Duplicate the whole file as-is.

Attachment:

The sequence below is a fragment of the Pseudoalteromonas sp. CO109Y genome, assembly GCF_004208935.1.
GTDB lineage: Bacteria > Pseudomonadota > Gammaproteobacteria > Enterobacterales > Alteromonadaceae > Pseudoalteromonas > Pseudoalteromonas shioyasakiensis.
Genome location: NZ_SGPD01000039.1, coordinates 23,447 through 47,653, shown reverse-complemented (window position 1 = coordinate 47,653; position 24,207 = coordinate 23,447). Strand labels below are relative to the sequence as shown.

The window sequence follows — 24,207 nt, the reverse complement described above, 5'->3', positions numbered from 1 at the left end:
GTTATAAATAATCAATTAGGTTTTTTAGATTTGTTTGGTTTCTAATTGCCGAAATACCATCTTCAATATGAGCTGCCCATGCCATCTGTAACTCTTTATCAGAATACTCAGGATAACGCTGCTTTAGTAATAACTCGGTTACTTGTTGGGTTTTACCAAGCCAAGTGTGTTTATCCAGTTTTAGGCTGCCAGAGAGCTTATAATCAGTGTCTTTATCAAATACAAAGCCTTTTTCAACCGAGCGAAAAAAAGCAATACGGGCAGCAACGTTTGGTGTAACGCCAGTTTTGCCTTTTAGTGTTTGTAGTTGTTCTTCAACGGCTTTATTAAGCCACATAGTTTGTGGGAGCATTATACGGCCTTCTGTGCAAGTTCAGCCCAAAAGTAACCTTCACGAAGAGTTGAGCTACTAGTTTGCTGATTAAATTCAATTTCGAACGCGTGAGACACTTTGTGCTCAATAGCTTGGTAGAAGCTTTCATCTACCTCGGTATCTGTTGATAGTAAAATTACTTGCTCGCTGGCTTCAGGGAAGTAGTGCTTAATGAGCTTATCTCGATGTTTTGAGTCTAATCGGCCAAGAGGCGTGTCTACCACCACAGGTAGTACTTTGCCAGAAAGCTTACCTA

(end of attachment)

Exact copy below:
The sequence below is a fragment of the Pseudoalteromonas sp. CO109Y genome, assembly GCF_004208935.1.
GTDB lineage: Bacteria > Pseudomonadota > Gammaproteobacteria > Enterobacterales > Alteromonadaceae > Pseudoalteromonas > Pseudoalteromonas shioyasakiensis.
Genome location: NZ_SGPD01000039.1, coordinates 23,447 through 47,653, shown reverse-complemented (window position 1 = coordinate 47,653; position 24,207 = coordinate 23,447). Strand labels below are relative to the sequence as shown.

The window sequence follows — 24,207 nt, the reverse complement described above, 5'->3', positions numbered from 1 at the left end:
GTTATAAATAATCAATTAGGTTTTTTAGATTTGTTTGGTTTCTAATTGCCGAAATACCATCTTCAATATGAGCTGCCCATGCCATCTGTAACTCTTTATCAGAATACTCAGGATAACGCTGCTTTAGTAATAACTCGGTTACTTGTTGGGTTTTACCAAGCCAAGTGTGTTTATCCAGTTTTAGGCTGCCAGAGAGCTTATAATCAGTGTCTTTATCAAATACAAAGCCTTTTTCAACCGAGCGAAAAAAAGCAATACGGGCAGCAACGTTTGGTGTAACGCCAGTTTTGCCTTTTAGTGTTTGTAGTTGTTCTTCAACGGCTTTATTAAGCCACATAGTTTGTGGGAGCATTATACGGCCTTCTGTGCAAGTTCAGCCCAAAAGTAACCTTCACGAAGAGTTGAGCTACTAGTTTGCTGATTAAATTCAATTTCGAACGCGTGAGACACTTTGTGCTCAATAGCTTGGTAGAAGCTTTCATCTACCTCGGTATCTGTTGATAGTAAAATTACTTGCTCGCTGGCTTCAGGGAAGTAGTGCTTAATGAGCTTATCTCGATGTTTTGAGTCTAATCGGCCAAGAGGCGTGTCTACCACCACAGGTAGTACTTTGCCAGAAAGCTTACCTA